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Opening Up the Invitational

A look inside the athletes and performances at this year’s CrossFit Invitational from Madrid.


The 2015 Reebok CrossFit Invitational just ended, but what did we learn from it?

The CFI is akin to the MLB or NBA All-Star Game or the NFL Pro Bowl, meaning there is no impact on the “season” of the CrossFit Games. This one-day event showcases the sport side of CrossFit as an exhibition of strength, speed and skill.

More than anything, the CFI provides two things: It gives top athletes an official CrossFit competition to train for during the offseason between the end of the Games and the beginning of the next Open, and it gives the fans a taste of the sport and programming side of the Games that we miss during the downtime.

Additionally, this event can be a launching pad for some of the new names to the CrossFit Games scene while also giving us a chance to do some offseason analysis. Here are some things I took away from this year’s event:

1. Tia-Clair Toomey was a stud. 

I’ll be the first to admit that I need to stop underestimating this girl. At the Games, my take was that the Icelandic women, Kara Webb and a handful of others were going to end up dominating the podium. Even though Toomey placed second at the Games, I felt like the news that she would be on the Pacific team came out of nowhere. How wrong I was. She handled everything that Dave Castro threw her way and, even in areas where I was sure she would struggle (like the clean ladder with Atlas stones), she held her own, and then some. Ms. Toomey, you have my respect and attention.

2. The U.S. women were the real deal.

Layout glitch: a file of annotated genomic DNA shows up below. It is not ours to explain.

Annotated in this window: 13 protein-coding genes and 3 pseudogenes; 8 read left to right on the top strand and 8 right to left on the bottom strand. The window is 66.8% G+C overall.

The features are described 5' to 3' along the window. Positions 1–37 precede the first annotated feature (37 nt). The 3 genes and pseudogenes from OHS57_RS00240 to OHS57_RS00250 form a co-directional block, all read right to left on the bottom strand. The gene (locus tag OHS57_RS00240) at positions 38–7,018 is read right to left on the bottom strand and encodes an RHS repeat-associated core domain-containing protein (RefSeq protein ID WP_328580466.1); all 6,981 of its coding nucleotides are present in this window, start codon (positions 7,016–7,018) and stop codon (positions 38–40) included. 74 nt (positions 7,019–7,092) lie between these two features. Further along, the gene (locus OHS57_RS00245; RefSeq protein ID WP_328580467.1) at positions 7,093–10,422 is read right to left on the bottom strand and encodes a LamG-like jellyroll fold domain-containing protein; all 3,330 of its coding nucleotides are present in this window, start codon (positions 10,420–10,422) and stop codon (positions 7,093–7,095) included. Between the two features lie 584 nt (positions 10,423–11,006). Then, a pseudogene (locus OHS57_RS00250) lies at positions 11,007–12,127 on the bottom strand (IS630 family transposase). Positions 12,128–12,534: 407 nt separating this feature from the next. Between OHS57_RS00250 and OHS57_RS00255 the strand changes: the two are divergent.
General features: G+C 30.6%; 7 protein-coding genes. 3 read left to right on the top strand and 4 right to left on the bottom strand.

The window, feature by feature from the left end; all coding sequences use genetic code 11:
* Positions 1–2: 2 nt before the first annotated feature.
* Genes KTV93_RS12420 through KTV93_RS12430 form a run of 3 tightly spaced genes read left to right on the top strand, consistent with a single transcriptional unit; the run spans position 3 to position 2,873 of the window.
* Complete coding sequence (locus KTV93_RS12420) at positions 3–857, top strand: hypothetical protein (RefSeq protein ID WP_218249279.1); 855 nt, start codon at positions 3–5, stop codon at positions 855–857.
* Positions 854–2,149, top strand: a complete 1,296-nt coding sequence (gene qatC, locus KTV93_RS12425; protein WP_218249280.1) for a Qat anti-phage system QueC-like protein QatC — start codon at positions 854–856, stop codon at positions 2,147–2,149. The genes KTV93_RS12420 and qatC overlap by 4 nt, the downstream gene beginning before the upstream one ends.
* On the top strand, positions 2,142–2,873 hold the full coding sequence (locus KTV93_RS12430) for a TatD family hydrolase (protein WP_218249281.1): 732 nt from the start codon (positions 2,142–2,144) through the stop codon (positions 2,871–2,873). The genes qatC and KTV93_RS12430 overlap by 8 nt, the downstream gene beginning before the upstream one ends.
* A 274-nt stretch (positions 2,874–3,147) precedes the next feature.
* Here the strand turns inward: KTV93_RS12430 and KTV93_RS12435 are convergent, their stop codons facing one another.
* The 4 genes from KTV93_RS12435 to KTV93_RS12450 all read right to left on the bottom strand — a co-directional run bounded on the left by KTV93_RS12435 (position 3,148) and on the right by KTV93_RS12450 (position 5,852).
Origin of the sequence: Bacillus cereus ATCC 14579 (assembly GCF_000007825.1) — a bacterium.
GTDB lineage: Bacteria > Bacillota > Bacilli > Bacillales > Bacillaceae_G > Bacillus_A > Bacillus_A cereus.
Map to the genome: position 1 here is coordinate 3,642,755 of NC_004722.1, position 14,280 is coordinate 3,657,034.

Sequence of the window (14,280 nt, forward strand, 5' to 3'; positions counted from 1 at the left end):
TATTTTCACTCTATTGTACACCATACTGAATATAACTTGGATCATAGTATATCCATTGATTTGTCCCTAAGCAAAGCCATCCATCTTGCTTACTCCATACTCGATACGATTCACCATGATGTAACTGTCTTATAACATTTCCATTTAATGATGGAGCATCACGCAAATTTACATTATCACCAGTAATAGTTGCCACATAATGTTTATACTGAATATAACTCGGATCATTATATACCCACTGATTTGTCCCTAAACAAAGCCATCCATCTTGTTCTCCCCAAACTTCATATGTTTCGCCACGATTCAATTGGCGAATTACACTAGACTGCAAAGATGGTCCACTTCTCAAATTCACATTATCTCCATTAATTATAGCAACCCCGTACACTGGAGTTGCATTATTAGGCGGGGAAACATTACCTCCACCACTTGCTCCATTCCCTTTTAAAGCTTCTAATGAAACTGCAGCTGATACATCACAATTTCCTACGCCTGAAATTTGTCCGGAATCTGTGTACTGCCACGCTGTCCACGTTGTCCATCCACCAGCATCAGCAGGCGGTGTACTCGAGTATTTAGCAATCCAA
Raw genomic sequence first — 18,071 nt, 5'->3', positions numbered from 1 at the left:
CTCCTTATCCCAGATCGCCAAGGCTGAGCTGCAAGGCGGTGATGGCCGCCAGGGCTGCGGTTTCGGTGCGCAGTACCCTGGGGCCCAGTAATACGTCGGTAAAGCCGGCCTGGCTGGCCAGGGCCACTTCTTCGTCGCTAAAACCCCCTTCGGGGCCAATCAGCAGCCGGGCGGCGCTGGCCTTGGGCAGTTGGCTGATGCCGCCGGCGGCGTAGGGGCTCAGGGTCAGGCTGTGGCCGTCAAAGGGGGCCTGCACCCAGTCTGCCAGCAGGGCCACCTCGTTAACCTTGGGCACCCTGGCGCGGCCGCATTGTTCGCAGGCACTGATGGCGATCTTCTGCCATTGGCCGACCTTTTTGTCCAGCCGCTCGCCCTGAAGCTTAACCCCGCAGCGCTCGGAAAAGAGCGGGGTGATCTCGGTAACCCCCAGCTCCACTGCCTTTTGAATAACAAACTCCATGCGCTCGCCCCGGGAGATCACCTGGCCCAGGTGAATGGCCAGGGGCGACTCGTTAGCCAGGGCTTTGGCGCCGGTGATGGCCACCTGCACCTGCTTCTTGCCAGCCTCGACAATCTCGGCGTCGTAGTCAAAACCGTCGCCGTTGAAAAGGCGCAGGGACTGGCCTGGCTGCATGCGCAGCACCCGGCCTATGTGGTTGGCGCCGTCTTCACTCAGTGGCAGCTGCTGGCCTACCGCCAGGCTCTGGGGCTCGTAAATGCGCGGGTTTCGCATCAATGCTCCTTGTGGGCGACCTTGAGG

It’s tough to find anyone who could stand up with the likes of Dan Bailey and Ben Smith. And when Smith got injured and the men’s half of Team USA became Bailey and Rich Froning, well, the stakes got that much higher. But man, Margaux Alvarez and Chyna Cho brought it. Cho even went so far as to bring the team back to take the lead in Event 1 as she tore through the combo of thrusters and rope climbs. I’m a believer in the skills of these two ladies.

3. You just can’t escape the “Froning Factor.” 

While he’s not 100 percent in terms of winning percentage in the Games as an individual or during the past Invitationals, there is no denying that having Rich Froning on the competition floor changes everything. I was dying to see what a Froning-less team could do against the best the world had to throw at the United States. Furthermore, as the current champ, I really was looking forward to see the soft-spoken Ben Smith lead this group during the events. But that wasn’t to be, so the U.S. had to “settle” for the greatest CrossFit athlete of all time. The result: a resounding victory.

4. If there ever was a “gap” between the USA and the world, it is gone now. 

Despite the States taking the title again, this new format, in combination with the rest of the world having more exposure to CrossFit competitions, is what it was when these events first started. I’ll admit that I had picked the Europeans to take the title in a close one. But when Sara Sigmundsdottir struggled with the Atlas stone clean and then there was a mix-up of some kind transitioning from the snatches to cleans on Event 4, it became apparent that experience was going to be their undoing. The Pacific team, which appeared to be there just to have fun, impressed me from start to finish. And our northern neighbors, Team Canada, showed that they are on the cusp of snatching this title away from the Americans anytime now. All this makes me even more excited for next year’s CFI.

Stay on the Grind.